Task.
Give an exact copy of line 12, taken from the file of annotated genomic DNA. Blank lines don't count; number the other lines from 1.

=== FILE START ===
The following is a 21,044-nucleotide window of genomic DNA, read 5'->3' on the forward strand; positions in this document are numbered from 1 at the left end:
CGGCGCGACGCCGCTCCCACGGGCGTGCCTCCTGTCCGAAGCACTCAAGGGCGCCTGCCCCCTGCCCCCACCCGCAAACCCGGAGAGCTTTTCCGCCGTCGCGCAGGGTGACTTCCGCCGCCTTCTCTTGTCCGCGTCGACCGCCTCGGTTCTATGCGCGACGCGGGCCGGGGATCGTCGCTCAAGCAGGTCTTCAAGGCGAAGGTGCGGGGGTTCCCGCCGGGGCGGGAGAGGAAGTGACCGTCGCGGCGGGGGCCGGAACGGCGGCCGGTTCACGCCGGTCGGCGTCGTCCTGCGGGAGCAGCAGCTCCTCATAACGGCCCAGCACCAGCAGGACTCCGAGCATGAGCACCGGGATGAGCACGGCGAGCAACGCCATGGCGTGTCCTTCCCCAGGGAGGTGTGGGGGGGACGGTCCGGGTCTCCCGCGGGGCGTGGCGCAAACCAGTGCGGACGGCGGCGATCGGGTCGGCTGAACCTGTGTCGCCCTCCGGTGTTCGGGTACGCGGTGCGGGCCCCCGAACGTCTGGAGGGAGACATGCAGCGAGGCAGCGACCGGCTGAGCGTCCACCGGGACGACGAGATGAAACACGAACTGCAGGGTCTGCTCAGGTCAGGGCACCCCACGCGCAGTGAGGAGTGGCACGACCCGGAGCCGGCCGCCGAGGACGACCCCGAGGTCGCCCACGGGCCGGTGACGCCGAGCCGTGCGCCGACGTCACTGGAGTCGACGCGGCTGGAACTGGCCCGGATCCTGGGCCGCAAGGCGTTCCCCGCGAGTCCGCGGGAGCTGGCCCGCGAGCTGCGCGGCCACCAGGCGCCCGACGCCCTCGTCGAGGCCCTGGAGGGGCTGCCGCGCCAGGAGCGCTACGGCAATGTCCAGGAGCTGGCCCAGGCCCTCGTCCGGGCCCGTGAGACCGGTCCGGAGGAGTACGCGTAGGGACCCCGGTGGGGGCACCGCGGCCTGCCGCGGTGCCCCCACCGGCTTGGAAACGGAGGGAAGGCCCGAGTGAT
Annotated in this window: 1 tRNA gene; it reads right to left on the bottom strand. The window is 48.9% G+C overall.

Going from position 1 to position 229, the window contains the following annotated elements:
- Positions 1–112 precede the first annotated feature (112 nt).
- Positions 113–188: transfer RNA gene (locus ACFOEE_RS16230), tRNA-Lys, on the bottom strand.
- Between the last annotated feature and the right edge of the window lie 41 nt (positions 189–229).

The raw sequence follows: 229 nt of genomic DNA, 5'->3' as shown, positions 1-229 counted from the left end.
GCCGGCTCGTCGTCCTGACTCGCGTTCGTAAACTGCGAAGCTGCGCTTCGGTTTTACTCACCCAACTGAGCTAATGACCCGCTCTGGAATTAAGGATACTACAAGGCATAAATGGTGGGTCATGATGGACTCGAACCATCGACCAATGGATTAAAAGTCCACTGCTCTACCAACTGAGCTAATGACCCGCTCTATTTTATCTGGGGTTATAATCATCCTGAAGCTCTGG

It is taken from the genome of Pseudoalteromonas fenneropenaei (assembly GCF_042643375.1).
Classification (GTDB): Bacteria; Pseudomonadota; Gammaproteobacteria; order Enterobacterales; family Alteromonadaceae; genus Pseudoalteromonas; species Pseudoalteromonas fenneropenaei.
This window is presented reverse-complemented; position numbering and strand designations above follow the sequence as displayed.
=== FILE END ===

This window is presented reverse-complemented; position numbering and strand designations above follow the sequence as displayed.